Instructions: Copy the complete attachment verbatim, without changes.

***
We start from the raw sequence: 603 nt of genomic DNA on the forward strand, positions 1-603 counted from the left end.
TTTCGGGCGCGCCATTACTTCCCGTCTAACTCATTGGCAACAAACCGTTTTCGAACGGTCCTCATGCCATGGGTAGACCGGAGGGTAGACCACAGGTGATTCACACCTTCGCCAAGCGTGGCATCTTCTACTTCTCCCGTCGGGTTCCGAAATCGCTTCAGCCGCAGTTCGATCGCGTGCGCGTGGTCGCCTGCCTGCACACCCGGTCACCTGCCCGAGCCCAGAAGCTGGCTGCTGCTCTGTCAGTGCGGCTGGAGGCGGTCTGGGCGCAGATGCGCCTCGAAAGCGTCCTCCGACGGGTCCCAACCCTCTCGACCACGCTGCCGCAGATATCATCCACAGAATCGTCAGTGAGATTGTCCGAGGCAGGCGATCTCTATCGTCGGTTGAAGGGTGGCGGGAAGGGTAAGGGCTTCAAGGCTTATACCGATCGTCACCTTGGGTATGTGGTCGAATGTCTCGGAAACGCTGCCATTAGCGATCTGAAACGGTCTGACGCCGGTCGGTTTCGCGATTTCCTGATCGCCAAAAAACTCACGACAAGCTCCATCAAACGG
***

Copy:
We start from the raw sequence: 603 nt of genomic DNA on the forward strand, positions 1-603 counted from the left end.
TTTCGGGCGCGCCATTACTTCCCGTCTAACTCATTGGCAACAAACCGTTTTCGAACGGTCCTCATGCCATGGGTAGACCGGAGGGTAGACCACAGGTGATTCACACCTTCGCCAAGCGTGGCATCTTCTACTTCTCCCGTCGGGTTCCGAAATCGCTTCAGCCGCAGTTCGATCGCGTGCGCGTGGTCGCCTGCCTGCACACCCGGTCACCTGCCCGAGCCCAGAAGCTGGCTGCTGCTCTGTCAGTGCGGCTGGAGGCGGTCTGGGCGCAGATGCGCCTCGAAAGCGTCCTCCGACGGGTCCCAACCCTCTCGACCACGCTGCCGCAGATATCATCCACAGAATCGTCAGTGAGATTGTCCGAGGCAGGCGATCTCTATCGTCGGTTGAAGGGTGGCGGGAAGGGTAAGGGCTTCAAGGCTTATACCGATCGTCACCTTGGGTATGTGGTCGAATGTCTCGGAAACGCTGCCATTAGCGATCTGAAACGGTCTGACGCCGGTCGGTTTCGCGATTTCCTGATCGCCAAAAAACTCACGACAAGCTCCATCAAACGG